There have been three Olympic women’s bobsled competitions since its debut in 2002 at Salt Lake City, and there have been three different champions. If Canada’s Kaillie Humphries and Heather Moyse have their way, they’ll be the first team to defend a title.
Humphries (driver) and Moyse (brakeman) led a 1-2 finish for Canada on home soil four years ago at Vancouver. Now, in Sochi, they’ve got the target on their back, a sort of pressure that can be every bit as daunting as performing well in front of your countrymen.
But Humphries feels that four years after her Olympic triumph, she’s come into her own as a pilot – and that could mean trouble for her competition, which includes Team USA counterpart and fellow gold medal contender Elana Meyers.
“It’s one thing to reach the top and get there,” Humphries said to reporters today in Russia. “And Heather and I had developed a kind of process in order to do that. But to stay there, we really had to come together stronger than ever. She’s grown individually, I’ve grown individually and its comfortable coming back together with the base that we have.”
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As for Moyse, who also doubles as a member of Canada’s national women’s rugby squad, she’s made her way back from hip surgery in late 2012 and subsequent rehabilitation. The process, according to her, made her realize that she gains motivation when facing adversity.
“…So knowing I had these goals to come back to rugby and [bobsled] in an Olympic season, they were huge,” she said. “It was really motivating for me and has just carried me through all the rehab.”
Now, both of them – physically and mentally stronger than ever – will be out to achieve an Olympic first.
With a slalom win today in Aspen, Colo., Mikaela Shiffrin broke some of the barriers she had been chasing.
En route to her fourth consecutive slalom World Cup title – which would tie the record for the most with Switzerland’s Vreni Schneider from 1992-95 – she became the first female skier to win four World Cup slalom races in a row since Austria’s Marlies Schild did it in the 2011-12 season.
In addition, Shiffrin became the first female skier from the U.S. to win a slalom World Cup race in Aspen. And she’s now tied with France’s Perrine Pelen for sixth overall with total slalom World Cup victories.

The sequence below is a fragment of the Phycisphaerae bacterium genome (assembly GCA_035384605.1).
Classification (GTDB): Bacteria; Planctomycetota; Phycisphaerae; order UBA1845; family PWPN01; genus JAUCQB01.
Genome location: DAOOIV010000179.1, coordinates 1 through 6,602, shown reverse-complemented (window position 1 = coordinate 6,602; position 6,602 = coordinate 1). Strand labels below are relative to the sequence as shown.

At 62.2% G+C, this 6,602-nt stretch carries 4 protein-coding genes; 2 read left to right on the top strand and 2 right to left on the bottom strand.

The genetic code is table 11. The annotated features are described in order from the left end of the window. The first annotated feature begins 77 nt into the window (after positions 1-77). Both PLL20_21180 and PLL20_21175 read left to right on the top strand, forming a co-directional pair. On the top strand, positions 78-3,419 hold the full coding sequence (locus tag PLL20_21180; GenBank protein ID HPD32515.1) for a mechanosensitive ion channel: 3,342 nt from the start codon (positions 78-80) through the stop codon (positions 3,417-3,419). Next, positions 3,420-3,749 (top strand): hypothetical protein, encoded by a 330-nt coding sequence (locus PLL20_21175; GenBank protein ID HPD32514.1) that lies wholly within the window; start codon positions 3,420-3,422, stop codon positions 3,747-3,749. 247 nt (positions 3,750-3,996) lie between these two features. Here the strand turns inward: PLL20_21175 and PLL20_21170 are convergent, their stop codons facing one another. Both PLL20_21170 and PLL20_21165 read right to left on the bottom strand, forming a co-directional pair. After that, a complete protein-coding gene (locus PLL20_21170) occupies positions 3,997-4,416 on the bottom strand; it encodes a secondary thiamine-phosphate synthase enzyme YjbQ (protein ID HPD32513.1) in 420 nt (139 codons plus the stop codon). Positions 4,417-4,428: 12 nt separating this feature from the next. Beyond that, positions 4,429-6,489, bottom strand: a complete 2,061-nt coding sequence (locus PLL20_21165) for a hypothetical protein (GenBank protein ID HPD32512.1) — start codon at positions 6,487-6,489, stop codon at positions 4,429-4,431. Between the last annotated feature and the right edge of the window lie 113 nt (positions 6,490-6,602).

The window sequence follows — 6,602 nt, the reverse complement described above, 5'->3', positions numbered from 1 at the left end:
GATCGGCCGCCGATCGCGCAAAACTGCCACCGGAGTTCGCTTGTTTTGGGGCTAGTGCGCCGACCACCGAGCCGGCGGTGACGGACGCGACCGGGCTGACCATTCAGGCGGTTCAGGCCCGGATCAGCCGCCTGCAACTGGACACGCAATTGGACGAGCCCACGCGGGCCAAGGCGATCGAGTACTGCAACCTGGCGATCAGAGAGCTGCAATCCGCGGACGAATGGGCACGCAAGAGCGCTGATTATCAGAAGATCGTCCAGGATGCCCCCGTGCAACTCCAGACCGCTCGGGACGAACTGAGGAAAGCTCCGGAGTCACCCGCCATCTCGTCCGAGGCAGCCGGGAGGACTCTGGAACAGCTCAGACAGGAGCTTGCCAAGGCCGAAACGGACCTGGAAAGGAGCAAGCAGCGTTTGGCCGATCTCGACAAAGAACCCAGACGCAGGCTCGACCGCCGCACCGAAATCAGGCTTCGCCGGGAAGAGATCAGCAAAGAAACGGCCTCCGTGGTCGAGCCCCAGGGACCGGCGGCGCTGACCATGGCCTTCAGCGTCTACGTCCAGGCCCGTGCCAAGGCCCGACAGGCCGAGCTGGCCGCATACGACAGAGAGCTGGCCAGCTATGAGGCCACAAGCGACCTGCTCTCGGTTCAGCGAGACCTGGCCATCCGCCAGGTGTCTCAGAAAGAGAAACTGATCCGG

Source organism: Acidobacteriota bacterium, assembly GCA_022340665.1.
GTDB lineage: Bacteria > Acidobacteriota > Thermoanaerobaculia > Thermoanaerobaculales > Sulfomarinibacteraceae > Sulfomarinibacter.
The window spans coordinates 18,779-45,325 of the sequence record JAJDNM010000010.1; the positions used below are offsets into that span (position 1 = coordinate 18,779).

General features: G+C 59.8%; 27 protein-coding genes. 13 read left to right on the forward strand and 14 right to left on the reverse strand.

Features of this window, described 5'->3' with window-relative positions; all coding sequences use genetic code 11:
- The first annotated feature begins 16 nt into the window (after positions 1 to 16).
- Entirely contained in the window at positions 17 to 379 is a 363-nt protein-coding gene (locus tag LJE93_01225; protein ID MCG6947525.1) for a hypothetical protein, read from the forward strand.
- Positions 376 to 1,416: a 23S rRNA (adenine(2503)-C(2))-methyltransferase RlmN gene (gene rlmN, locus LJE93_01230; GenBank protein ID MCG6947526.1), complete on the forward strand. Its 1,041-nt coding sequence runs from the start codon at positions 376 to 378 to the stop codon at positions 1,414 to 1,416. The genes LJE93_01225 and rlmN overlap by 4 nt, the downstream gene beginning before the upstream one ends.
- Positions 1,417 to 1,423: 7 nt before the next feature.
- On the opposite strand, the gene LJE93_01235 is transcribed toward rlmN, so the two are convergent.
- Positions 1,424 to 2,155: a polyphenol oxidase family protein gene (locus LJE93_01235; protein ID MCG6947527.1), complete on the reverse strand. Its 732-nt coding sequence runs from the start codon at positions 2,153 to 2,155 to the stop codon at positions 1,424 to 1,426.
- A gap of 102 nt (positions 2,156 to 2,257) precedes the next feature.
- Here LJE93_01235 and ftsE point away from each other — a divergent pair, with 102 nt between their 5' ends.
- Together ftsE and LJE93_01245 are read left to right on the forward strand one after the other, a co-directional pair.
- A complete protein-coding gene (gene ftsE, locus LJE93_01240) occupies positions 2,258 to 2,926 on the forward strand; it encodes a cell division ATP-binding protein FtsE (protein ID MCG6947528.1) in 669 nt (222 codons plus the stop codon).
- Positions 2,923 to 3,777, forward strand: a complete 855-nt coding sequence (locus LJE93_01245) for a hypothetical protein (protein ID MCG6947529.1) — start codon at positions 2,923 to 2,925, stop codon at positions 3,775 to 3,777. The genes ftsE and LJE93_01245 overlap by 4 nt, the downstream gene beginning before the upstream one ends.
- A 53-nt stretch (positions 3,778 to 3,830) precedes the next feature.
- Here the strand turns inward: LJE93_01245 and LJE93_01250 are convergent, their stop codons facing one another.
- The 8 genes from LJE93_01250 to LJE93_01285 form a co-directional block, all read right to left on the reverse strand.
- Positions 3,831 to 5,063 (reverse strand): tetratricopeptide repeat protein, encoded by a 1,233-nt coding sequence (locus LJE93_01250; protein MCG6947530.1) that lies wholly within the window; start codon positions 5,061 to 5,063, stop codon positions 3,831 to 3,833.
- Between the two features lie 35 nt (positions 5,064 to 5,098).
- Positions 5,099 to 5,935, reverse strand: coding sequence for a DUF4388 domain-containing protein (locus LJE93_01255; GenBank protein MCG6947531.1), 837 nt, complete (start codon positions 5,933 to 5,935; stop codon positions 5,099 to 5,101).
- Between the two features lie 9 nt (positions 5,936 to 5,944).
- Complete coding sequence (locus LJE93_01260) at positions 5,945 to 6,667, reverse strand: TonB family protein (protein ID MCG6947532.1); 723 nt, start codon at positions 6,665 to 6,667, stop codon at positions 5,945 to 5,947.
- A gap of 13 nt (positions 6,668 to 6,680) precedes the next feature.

“I was pissed after I made that ridiculous mistake yesterday,” Shiffrin said to media, referencing yesterday’s giant slalom crash. Both her and Lindsey Vonn crashed and did not finish in Aspen’s giant slalom. “I tried to use that anger today.”
Shiffrin called the mistake a “brainfart” and Vonn dismissed it because “giant slalom isn’t [her] strongest event.”
Slovakia’s Veronika Velez Zuzulova was second behind Shiffrin, followed by Sweden’s Frida Hansdotter.
By finishing behind Shiffrin in Aspen, Zuzulova extends her slalom World Cup podium finish streak to four.
Hansdotter has the second-most second place World Cup slalom finishes at 13 total, including today’s race. Only Pernilla Wiberg, of Sweden, has more with a total of 14.
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TURIN, Italy (AP) – Six-time Olympic champion fencer Valentina Vezzali has failed to qualify for next year’s Rio de Janeiro Games.
The 41-year-old Vezzali was eliminated in the second round of the foil event at the Trofeo Inalpi meet Saturday, while Italian teammate Arianna Errigo reached the semifinals and gained the necessary points to qualify.
Vezzali won at least one gold at the last five Olympics in either individual or team foil. She has a total of nine Olympic medals and 25 at world championships.
Her second son was born in 2013, the year in which she also became a member of Italy’s parliament.
Vezzali told the Gazzetta dello Sport this week that “I had another son and it was really difficult to come back. … I don’t think I have anything else to prove.”
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